Tuesday, February 17, 2015

K29857 Stoker Albert Frederick Washer, HMS Active

Albert Frederick Washer (known as Fred), was born at Lewes on 20th August 1896, his birth recorded at Lewes in the December quarter of that year.

He appears on the 1901 census as a four year old living with his family in three rooms at Burnt House, North Common, Chailey.  The household comprised Alfred Washer (head, aged 33 and working as a general agricultural labourer), Eliza Washer (his wife, aged 31), and their four children: Alfred Washer (aged ten), Edith Mary Washer (aged eight), Arthur Thomas Washer (aged seven) and Albert Frederick (aged four).

He enlisted in the Royal Navy at Portsmouth on 13th December 1915 for the duration of hostilities. His place of birth is recorded on his surviving Naval papers as Lewes and his occupation as farm labourer.  He was five feet, six and a quarter inches tall, had fair hair, blue eyes and a fair complexion.  It was noted that he had a scar on the joint of his left thumb.  He joined HMS Victory II on the 13th December and was given the number K29857 and the rating of stoker 2nd class.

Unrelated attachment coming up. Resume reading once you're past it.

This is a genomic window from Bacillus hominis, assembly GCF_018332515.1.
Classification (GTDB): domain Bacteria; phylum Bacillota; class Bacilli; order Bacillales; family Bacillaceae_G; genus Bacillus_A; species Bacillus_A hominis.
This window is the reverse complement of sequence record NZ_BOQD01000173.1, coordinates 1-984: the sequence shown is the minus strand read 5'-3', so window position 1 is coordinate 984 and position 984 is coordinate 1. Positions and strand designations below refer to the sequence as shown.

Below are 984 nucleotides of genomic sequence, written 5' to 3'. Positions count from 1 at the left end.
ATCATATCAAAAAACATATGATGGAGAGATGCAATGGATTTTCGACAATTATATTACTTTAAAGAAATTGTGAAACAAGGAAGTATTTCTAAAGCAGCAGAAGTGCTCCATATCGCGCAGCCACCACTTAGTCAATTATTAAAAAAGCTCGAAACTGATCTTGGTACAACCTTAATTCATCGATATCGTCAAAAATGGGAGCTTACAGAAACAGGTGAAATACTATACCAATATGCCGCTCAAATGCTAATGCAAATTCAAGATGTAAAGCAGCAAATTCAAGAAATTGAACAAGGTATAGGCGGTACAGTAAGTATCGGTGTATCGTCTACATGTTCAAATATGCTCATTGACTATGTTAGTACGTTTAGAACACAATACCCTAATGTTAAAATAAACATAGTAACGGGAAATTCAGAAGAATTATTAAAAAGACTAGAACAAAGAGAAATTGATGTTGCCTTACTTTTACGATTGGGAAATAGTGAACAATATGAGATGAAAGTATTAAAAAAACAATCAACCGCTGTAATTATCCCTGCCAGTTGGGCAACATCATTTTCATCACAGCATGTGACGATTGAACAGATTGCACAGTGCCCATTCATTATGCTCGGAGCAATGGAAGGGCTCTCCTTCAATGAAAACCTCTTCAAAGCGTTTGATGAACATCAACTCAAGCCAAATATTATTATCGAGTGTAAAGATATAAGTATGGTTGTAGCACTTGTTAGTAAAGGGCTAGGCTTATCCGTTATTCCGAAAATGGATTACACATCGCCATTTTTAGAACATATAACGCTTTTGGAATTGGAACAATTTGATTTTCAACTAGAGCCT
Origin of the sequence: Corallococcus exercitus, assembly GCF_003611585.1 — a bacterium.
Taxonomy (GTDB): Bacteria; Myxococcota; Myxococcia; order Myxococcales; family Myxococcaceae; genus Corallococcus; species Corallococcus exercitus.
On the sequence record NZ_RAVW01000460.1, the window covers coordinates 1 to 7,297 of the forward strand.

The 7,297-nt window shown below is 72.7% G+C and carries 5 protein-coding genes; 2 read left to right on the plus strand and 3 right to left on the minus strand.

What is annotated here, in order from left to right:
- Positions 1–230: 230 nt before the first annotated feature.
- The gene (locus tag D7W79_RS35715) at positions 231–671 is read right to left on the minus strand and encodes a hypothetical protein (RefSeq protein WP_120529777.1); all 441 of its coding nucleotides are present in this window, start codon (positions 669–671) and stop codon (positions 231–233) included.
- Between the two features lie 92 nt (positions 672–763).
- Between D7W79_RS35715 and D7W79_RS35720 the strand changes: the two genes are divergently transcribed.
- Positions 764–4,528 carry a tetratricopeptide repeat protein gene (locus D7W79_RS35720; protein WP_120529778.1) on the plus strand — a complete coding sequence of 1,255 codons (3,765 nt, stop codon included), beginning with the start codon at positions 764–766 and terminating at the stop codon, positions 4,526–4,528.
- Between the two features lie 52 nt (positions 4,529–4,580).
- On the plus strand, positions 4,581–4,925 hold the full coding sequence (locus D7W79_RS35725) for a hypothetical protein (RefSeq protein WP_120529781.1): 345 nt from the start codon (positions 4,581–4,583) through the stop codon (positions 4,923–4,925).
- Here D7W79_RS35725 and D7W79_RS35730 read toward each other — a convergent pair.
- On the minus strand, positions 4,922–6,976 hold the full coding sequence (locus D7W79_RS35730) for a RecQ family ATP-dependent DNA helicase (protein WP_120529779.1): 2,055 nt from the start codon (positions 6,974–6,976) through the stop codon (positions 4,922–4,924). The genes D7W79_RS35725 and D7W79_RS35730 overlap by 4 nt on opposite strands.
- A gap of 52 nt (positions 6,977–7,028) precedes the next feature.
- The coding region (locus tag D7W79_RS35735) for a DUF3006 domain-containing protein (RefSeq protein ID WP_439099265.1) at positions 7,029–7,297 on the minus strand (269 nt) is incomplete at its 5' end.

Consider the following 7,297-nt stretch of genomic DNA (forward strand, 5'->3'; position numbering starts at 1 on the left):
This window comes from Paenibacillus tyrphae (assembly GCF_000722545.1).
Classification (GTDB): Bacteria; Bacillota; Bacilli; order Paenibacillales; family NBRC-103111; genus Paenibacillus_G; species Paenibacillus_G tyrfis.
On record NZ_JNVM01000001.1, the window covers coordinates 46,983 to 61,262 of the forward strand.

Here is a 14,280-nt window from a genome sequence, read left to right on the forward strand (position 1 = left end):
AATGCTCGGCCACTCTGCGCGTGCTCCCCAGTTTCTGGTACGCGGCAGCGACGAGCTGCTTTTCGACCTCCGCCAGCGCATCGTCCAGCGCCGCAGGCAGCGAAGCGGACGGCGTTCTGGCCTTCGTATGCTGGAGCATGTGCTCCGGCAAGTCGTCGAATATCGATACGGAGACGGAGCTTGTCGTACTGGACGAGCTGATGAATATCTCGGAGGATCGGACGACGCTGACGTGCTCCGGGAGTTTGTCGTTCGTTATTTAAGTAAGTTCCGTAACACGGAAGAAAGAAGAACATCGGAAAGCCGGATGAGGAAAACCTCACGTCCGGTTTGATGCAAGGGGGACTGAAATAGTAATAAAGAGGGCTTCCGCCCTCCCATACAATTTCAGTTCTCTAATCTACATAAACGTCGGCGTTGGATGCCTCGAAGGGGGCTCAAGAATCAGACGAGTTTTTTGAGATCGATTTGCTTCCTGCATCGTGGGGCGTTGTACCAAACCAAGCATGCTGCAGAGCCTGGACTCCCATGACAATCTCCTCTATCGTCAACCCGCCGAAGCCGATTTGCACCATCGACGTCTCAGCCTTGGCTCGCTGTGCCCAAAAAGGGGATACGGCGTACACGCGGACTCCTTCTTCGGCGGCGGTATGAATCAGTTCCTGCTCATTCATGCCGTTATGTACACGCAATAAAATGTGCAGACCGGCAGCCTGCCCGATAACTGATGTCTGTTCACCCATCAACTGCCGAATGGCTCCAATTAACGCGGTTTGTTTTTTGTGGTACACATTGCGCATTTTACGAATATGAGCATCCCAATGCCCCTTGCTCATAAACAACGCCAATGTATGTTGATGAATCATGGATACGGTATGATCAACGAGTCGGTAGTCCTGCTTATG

Chailey Parish Magazine noted in January 1916 that he had attested and then, the following month, that he was a stoker, reporting him as Washer, Stoker F, RN. He served throughout the war aboard HMS Active, joining the ship on 3rd April 1916 and only leaving it when demobilised on 11th February 1919.  He was promoted to stoker 1st class on 18th April 1916 and during his time with the Royal Navy was mostly rated as very good, in terms of character and satisfactory in terms of ability. 

Fred Washer married Daisy Hills (1896-1984) and the couple settled in Danehill, Sussex.  His older brother Arthur also served during the First World War and the two men were cousins of George Trayton Washer.  Fred Washer died in 1975.

No comments: